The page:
Quoted from the paper:
Despite allegations of corruption and fraud, the Aboriginal art market continues to flourish. Early paintings fetch increasingly higher prices, while indigenous art centres maintain a steady supply of new works. This frenzied activity is of course, largely driven by white collectors. The promoters and managers of this burgeoning industry are also overwhelmingly white, as are the critics, curators and academics who write about Aboriginal art. With such intensive non-Aboriginal involvement, one could be forgiven for thinking that Aboriginal art is a ‘white thing’, as Aboriginal artist, Richard Bell has declared (1).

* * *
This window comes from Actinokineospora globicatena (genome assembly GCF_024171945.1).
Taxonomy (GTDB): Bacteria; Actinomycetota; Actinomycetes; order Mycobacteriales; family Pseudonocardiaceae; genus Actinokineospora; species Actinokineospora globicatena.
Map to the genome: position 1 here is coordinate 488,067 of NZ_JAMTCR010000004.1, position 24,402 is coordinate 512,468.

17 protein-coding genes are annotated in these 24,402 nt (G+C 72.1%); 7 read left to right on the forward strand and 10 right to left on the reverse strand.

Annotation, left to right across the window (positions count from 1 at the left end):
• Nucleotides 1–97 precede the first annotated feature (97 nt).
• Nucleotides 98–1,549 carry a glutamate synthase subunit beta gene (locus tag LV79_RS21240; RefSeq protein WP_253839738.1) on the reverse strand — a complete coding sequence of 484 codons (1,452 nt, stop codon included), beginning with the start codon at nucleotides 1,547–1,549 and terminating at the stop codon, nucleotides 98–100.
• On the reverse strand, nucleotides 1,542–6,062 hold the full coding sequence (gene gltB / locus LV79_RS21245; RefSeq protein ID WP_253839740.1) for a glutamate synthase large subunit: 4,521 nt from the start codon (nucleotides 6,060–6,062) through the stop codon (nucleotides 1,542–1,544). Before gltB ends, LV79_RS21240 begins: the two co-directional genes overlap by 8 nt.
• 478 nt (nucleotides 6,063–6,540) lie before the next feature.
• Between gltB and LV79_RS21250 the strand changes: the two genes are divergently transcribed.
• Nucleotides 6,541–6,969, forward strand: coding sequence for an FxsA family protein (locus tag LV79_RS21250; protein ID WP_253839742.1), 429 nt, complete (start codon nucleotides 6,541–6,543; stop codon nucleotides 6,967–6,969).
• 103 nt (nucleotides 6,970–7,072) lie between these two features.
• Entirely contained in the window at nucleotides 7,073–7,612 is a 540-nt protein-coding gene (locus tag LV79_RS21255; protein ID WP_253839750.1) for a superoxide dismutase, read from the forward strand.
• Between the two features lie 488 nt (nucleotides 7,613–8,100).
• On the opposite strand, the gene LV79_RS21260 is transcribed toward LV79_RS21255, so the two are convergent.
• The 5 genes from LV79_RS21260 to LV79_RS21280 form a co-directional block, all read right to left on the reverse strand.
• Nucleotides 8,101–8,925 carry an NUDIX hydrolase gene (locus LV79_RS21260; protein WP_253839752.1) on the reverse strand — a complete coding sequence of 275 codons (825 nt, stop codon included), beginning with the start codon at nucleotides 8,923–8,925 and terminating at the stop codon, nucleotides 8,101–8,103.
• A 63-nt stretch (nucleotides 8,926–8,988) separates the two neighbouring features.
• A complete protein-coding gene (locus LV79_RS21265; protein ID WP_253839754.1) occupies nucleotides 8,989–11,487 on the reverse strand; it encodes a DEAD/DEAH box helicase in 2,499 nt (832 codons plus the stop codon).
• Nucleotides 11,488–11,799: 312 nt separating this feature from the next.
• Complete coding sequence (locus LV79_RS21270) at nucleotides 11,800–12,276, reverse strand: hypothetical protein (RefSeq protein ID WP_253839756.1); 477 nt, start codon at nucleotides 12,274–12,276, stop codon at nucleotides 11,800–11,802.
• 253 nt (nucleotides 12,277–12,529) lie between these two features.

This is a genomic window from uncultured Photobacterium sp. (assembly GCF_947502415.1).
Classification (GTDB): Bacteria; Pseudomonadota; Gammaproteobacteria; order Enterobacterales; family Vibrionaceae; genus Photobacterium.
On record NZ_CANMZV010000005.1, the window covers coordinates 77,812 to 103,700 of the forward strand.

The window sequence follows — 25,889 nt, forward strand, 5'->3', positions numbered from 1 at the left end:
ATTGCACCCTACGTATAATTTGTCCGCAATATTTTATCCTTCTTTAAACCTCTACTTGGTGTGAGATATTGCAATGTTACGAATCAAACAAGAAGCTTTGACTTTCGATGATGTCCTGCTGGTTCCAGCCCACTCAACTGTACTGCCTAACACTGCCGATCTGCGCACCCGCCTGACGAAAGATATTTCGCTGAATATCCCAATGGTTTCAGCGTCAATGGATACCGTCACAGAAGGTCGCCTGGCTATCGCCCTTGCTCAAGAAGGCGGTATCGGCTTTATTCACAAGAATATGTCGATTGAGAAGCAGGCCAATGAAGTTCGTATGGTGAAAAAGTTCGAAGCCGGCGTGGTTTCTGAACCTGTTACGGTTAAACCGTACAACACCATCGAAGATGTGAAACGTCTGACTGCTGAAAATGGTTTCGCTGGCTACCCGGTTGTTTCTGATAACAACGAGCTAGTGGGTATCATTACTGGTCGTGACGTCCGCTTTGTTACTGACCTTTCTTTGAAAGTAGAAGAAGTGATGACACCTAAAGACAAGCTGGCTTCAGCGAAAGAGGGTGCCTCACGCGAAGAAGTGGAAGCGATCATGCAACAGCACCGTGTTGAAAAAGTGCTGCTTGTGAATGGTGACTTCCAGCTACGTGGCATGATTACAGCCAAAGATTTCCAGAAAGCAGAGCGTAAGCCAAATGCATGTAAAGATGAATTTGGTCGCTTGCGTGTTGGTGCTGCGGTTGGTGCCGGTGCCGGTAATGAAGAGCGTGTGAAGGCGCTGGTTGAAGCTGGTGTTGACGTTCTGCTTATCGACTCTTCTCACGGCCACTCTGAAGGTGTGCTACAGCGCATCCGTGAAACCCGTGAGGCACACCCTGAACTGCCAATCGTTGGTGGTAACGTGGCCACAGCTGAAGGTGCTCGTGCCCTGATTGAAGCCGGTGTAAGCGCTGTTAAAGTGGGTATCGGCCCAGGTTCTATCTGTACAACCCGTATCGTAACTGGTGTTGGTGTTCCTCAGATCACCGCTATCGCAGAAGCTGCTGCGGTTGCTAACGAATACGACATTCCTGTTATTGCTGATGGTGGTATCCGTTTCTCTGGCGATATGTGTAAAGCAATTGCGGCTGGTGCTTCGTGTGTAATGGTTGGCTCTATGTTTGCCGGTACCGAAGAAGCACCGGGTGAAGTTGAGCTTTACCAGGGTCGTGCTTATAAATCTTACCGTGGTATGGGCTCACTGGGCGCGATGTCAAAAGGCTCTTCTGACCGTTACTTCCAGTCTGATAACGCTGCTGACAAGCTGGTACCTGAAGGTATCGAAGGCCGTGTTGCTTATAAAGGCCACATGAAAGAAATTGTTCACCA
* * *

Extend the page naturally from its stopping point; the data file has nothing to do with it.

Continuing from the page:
In this paper, I argue that Aboriginal art is neither a black or white thing, but a ‘cross-cultural’ phenomenon. Driven by a heavily mediated dialogue between its white consumers and black producers, I also argue that this intensive trans-cultural conversation shapes the form, content and the meaning of Aboriginal art. While the spending power of whites and the economic needs of blacks has played a fundamental role in generating and maintaining this dialogue, I would prefer to characterise it in gentler terms: as a kind of cross-cultural romance, in which the respective partners remain attached to each other through a mutually beneficial web of illusion and fantasy.
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